This week, the Bedgear case came before the Federal Circuit, challenging a final written decision in an IPR. An Appointments Clause challenge had been properly preserved in the opening brief on appeal. In a one-paragraph, non-precedential, per curiam opinion, the Federal Circuit vacated and remanded the case to the PTAB, consistent with its holding in Arthrex.

But in a 10-page concurring opinion filed by Judge Dyk and Judge Newman, those judges pushed back on the remedial measures required by the Arthrex panel. In Arthrex, the Court struck language from the America Invents Act to cure the Appointments Clause defect. But it held that the cure was only effective on a going-forward basis, and thus the case needed to be remanded to a new panel of the PTAB to hear the IPR anew.

Judge Dyk and Judge Newman believe the cure should be held retroactive, thus resulting in all IPR final written decisions that were subject to an Appointments Clause issue being “cured.”

The opinion can be found here.

Airbus S.A.S. v. Firepass Corporation, Appeal No. 2019-1803 (Fed. Cir. Nov. 8, 2019)

In an appeal of an inter partes reexamination decision, the Federal Circuit vacated and reversed the PTAB decision based on the legal standard used to establish whether prior art was “analogous art.”  The case involves a patent directed to a fire suppression system using breathable air rather than water, foam, or toxic chemicals. In the context of an inter partes reexamination, the patent owner appealed the Examiner’s rejection of claims on obviousness grounds to the PTAB. The PTAB reversed the Examiner’s rejection on grounds that references relied upon by the Examiner were non-analogous prior art that would not have been considered by the ordinarily skilled artisan. The Federal Circuit first recounted the two-part test for defining the scope of analogous prior art. The first test is whether the art is from the same field of endeavor. If not, the second test asks whether the art is nonetheless reasonably pertinent to the problem with which the inventor is involved. The Federal Circuit agreed with the Board’s decision that the prior art in question was from a different field of endeavor. However, the Court found that the Board erred in applying the “reasonably pertinent” test by refusing to consider record evidence advanced by the challenger concerning the knowledge and skill of the person of ordinary skill at the time of the invention. The Federal Circuit held that, if presented, such evidence must be considered in determining whether a reference is “reasonably pertinent” to the invention, and therefore analogous.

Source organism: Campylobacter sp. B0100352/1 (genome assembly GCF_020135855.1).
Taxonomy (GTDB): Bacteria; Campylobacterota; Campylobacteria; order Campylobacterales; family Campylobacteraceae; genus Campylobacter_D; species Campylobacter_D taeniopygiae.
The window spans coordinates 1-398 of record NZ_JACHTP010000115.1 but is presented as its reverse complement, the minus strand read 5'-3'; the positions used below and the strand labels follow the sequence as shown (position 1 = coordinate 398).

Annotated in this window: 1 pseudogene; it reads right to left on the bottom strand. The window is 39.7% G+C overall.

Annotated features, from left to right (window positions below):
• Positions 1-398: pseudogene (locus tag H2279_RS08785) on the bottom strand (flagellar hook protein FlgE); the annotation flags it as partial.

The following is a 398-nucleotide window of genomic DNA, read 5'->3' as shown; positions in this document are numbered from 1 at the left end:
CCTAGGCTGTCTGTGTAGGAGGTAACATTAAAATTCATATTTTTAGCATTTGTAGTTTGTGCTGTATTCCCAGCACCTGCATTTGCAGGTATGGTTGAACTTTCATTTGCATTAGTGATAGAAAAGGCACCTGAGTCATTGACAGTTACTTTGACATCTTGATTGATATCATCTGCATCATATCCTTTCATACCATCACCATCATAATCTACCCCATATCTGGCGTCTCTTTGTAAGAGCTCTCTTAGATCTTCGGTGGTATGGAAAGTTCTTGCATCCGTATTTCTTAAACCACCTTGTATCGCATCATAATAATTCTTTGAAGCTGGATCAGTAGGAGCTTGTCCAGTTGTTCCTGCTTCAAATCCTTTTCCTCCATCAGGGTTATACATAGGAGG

The opinion can be found here.

In re: David Fought, Appeal No. 2019-1127 (Fed. Cir. Nov. 4, 2019)

In this appeal of an ex parte review of a rejected patent application by the PTAB, the Federal Circuit addresses issues relating to claim construction as well as anticipation under 35 U.S.C. § 102(b). First, the Court held that a patent application disclosing a travel trailer with separate compartments, whose claims begin with the phrase, “a travel trailer having …,” contains a preamble phrase that limits the scope of the claim to a specific type of recreational vehicle that includes a living quarters. As such, the Court remanded to the patent office for further proceedings because the references previously found to anticipate the claims cannot do so given the structural limitation. The Court also held that neither the PTAB nor an examiner need to articulate the level of skill in the art if the applicant does not place it into dispute and explain how the dispute would alter the outcome.

The opinion can be found here.